After all, one can listen to the score to “Swan Lake” with great enjoyment while not knowing a thing about the scenario. Indeed, I saw a ballet company perform “Gaiety Parisienne” with a “plot” that had no resemblance to the original.
The work is divided into 4 parts. The first is called “Ocean’s kingdom” (14:07 min.) My first impression was that of hearing Debussy’s “La Mer” and Vaughan Williams’ “Sea Symphony,” without anything extraordinary or even original, underlined with a back and forth rocking in the bass that is the sine qua non of musical pictures of the sea. It sounds impressive and might sound even more so when one views the ballet, but close listening reveals (again) nothing special.
The second part is titled “Hall of Dance” (16:19) and it is jolly enough. But again, it strikes me as terribly derivative, calling to my mind Copland’s “Hoedown” movement from his “Rodeo,” the “Slaughter on Tenth Avenue” from Rodgers and Hart’s “On Your Toes,” and most of Bernstein’s score to “West Side Story.” But there are some lovely moments that seem to be McCartney’s own.
“Imprisonment,” which follows, is a sort of moody Adagio, which seems far too long at 13:36 min. to hold its own on a CD. There is much more variety in the last movement, “Moonrise” (12:29 min.), in which the very end of Stravinski’s “Firebird” is recalled: a series of crescendos, a drop back to more serene passages, another crescendo to a higher pitch of excitement, and so on.
So to be honest, although I realize that judging a ballet by just the score is not really fair, this CD was issued with just that score and is on that basis to be criticized. But McCartney is sure to be praised by his fans for the attempt and for the ballet as a whole.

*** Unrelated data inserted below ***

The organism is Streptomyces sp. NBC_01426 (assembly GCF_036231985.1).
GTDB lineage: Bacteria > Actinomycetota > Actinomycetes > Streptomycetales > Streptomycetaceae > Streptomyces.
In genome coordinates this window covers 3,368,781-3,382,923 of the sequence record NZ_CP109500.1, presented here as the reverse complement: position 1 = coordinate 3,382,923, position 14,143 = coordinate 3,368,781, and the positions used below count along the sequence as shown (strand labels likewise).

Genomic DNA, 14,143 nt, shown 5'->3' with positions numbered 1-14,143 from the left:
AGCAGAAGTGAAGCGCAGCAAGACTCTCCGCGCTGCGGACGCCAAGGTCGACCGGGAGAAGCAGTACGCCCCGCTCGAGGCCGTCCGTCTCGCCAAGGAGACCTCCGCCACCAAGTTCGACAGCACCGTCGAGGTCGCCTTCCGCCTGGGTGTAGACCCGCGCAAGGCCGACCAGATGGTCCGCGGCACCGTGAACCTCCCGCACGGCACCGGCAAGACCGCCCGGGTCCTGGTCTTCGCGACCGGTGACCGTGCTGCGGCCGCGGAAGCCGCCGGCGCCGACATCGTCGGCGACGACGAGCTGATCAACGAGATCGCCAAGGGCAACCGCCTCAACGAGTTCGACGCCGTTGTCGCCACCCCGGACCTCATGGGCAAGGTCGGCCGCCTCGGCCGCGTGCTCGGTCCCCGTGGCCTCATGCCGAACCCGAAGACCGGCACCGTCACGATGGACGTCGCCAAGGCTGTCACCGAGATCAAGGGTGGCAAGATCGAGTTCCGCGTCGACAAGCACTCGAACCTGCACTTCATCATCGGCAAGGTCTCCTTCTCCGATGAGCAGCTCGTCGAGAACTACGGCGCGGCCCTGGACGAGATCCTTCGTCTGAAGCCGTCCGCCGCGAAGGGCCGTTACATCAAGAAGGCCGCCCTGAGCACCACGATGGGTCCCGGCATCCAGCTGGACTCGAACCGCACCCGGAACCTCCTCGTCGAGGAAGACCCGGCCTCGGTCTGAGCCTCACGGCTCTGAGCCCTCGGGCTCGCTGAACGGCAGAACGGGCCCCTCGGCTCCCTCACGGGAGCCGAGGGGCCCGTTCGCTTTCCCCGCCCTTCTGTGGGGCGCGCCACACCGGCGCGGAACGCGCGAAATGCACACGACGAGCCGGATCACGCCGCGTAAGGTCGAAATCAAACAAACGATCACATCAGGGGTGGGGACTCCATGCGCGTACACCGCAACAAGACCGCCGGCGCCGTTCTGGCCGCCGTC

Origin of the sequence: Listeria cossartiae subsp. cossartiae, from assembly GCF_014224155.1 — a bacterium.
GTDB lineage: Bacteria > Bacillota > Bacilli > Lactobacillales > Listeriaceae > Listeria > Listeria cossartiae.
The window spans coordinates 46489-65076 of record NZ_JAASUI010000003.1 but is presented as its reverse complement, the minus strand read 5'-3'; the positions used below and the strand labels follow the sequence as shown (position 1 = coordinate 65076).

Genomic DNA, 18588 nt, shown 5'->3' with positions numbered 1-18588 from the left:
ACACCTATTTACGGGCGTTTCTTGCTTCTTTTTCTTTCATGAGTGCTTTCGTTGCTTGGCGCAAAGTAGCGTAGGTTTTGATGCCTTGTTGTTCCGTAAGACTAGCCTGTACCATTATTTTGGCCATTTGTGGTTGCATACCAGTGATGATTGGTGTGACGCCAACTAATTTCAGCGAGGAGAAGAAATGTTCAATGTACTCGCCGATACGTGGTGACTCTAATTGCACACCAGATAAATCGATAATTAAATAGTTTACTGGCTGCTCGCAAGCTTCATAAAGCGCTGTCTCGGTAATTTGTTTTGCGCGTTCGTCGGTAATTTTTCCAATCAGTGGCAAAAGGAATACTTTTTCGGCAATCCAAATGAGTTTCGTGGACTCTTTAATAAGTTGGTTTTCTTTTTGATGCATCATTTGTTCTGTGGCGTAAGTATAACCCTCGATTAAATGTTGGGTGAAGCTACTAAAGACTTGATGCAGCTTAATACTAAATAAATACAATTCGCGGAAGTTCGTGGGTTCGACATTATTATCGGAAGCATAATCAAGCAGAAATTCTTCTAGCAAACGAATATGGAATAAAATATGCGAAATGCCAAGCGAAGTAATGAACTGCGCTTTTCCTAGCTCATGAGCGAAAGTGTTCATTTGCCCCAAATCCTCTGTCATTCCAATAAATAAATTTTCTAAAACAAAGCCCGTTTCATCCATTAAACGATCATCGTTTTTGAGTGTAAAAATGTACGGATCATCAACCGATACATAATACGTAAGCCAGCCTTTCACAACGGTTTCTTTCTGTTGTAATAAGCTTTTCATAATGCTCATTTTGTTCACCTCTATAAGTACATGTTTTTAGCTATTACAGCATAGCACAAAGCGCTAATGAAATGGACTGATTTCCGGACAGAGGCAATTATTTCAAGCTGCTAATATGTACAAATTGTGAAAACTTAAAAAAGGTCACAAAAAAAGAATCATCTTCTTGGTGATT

GUIDE TO BRITAIN   The folks at EMI Classics have from the LP days been issuing a series called The British Composers, most or all of which has been transferred to CDs. Most recording companies are in the habit of garnering bits and pieces of earlier sets and reissuing them with some thematic tie-in. So if they have or once had (say) Domingo under contract and have issued several complete operas with him as lead tenor, one can bet that “Domingo Sings Opera” or some such name will appear on one or more CD covers.
            Well, EMI’s “Guide to Britain” is one of the more successful collations. There are 50 selections spread onto two CDs. Each one celebrates a specific locale on the British Isles or some aspect thereof. The program is organized into music that refers to London, Essex, Cambridge, East Anglia, Derbyshire, The North, Scotland, Wales, Shropshire and Worcestershire, and so on. Some selections are complete, some are excerpts from longer works. The cover listings identify the latter.
Among the selections mentioning cities or parts of cities are “Knightsbridge march,” “The lass of Richmond Hill,” “Come you not from Newcastle?” “Swansea Town,” “An Oxford elegy,” and “In Windsor Forest.”
            Among the areas around the cities that are celebrated are “The Lincolnshire poacher,” “A Shropshire lad,” and “Folk songs from Somerset.” Concerning spots within
the cities, there are “Yarmouth Fair,” “Briggs Fair,” “Barwick Green,” “St Paul’s suite,” and “Covent Garden.”